Of those few who were reading Leopold’s draft essays, Hochbaum most deeply appreciated the task of self-reflection and self-expression Leopold had taken on. He also may have had the keenest sense of how others viewed Leopold. In 1947, after attending a conference of wildlife managers, Hochbaum wrote to Leopold, “For a long time the crowd has been more or less following (and sometimes objecting to) the rules of wildlife management that you have prescribed. Now they are beginning to follow your philosophies, by and large without realizing whence they came. That is progress!” Hochbaum, a pioneer in waterfowl biology who also was a skilled illustrator and writer, saw into dimensions of Leopold’s private life and public persona that others missed, and he understood well the larger creative challenge that Leopold had assumed in the Almanac essays.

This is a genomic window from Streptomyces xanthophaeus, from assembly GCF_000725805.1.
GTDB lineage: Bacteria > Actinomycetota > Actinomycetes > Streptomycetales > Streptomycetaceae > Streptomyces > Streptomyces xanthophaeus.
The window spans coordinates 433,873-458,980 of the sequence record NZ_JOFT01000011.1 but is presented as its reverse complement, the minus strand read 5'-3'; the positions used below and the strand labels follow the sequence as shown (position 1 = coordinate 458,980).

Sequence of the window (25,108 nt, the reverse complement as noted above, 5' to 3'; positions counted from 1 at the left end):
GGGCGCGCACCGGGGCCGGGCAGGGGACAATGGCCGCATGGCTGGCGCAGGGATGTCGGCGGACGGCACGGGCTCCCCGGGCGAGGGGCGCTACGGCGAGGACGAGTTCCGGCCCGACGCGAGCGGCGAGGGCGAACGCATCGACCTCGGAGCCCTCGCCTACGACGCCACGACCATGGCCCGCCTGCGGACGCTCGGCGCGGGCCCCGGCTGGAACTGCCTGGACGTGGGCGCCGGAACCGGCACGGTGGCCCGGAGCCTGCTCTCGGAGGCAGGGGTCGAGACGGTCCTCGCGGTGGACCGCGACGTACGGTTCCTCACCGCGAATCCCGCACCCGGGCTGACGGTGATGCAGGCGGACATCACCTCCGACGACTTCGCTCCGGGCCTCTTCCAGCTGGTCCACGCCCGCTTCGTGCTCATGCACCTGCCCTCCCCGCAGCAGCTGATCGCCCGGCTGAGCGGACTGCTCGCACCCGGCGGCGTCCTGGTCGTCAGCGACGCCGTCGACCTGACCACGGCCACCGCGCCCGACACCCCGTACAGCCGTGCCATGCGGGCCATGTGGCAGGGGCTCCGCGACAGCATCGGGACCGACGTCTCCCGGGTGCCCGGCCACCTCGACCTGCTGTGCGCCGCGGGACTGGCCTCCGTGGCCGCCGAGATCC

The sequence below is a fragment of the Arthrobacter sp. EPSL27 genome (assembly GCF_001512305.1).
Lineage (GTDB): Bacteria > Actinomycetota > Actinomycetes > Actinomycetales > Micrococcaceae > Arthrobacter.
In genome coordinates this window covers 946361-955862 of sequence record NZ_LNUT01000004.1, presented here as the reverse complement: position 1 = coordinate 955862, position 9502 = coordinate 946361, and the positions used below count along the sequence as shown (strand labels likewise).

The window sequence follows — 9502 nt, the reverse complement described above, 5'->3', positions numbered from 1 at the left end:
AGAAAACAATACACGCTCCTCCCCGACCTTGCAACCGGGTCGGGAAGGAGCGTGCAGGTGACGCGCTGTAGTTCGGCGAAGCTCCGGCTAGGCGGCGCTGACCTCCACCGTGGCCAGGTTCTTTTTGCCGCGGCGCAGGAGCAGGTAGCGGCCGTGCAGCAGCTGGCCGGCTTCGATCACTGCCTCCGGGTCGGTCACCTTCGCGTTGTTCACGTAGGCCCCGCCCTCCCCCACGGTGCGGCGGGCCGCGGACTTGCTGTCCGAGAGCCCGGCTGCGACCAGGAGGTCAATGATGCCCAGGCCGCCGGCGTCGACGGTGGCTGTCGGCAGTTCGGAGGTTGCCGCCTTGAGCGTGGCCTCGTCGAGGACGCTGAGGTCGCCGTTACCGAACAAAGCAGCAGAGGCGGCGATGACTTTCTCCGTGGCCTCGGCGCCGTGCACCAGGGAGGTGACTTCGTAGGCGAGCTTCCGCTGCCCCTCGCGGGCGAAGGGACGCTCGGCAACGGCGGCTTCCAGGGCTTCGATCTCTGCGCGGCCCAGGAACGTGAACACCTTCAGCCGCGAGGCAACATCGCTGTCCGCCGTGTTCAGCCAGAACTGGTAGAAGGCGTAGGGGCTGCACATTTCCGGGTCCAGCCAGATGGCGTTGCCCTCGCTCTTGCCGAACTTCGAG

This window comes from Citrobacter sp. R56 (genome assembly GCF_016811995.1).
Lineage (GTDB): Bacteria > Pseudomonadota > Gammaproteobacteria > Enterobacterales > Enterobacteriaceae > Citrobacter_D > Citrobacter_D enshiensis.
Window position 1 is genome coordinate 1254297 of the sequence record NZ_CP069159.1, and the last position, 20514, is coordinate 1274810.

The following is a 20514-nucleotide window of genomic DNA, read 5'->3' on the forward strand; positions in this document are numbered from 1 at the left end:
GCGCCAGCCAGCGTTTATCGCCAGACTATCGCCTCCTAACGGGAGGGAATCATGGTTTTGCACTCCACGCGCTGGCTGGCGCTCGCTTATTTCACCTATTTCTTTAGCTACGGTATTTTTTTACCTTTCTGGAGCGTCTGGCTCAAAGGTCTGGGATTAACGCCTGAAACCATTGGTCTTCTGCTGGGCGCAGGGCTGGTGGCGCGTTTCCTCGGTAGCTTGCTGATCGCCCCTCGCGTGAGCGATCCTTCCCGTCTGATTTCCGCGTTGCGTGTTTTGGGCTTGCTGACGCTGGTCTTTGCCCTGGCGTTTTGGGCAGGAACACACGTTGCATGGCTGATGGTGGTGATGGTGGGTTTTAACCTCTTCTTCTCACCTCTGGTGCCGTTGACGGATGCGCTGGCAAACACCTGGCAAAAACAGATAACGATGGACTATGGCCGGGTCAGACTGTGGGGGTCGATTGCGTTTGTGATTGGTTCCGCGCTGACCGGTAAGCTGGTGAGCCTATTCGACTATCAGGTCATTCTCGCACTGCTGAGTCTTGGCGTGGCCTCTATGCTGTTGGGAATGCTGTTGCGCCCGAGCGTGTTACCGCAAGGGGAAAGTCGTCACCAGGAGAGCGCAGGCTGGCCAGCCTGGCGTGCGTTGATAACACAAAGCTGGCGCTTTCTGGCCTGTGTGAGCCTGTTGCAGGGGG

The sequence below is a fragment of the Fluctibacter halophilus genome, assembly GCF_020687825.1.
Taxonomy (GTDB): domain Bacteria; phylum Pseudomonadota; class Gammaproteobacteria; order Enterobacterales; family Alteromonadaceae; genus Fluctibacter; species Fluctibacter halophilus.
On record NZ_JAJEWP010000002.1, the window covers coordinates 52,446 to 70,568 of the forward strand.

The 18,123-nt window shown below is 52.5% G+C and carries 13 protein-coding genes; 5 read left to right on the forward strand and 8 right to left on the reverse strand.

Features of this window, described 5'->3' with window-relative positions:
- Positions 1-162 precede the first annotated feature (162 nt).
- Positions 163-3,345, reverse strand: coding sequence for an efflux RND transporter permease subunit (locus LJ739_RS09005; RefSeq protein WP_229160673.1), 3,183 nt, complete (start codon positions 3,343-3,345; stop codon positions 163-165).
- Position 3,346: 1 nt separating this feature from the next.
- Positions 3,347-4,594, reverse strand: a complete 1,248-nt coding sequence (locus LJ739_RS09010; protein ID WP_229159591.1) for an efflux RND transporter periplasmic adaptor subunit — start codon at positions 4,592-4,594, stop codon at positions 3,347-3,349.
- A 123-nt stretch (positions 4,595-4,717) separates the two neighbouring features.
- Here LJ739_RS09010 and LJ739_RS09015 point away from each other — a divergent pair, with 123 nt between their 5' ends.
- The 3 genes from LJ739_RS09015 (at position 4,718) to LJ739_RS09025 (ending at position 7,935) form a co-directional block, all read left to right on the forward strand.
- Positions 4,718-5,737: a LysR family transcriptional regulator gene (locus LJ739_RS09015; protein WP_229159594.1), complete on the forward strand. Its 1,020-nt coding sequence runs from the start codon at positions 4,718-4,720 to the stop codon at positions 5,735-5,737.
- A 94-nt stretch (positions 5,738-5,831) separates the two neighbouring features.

During his lifetime, Leopold’s reputation reflected many qualities: his facility with words, the effectiveness of his teaching, the breadth of his conservation philosophy and especially the degree to which he matched word and thought with deed. His professional impact was far-reading, especially within wildlife management and forestry. By the end of his life, Leopold was well aware of his professional prominence, and it is fair to say that he was quietly proud of it. At the same time, the older he grew – particularly in the last three years of his life, from the end of World War II until his death – the more he could look back on his accomplishment with a mature and self-confident modesty. He was certainly humbled by his own earlier mistakes. He communicated this most notably and famously in “Thinking Like a Mountain,” in which he recounted his role in the extirpation of the wolf from the American Southwest.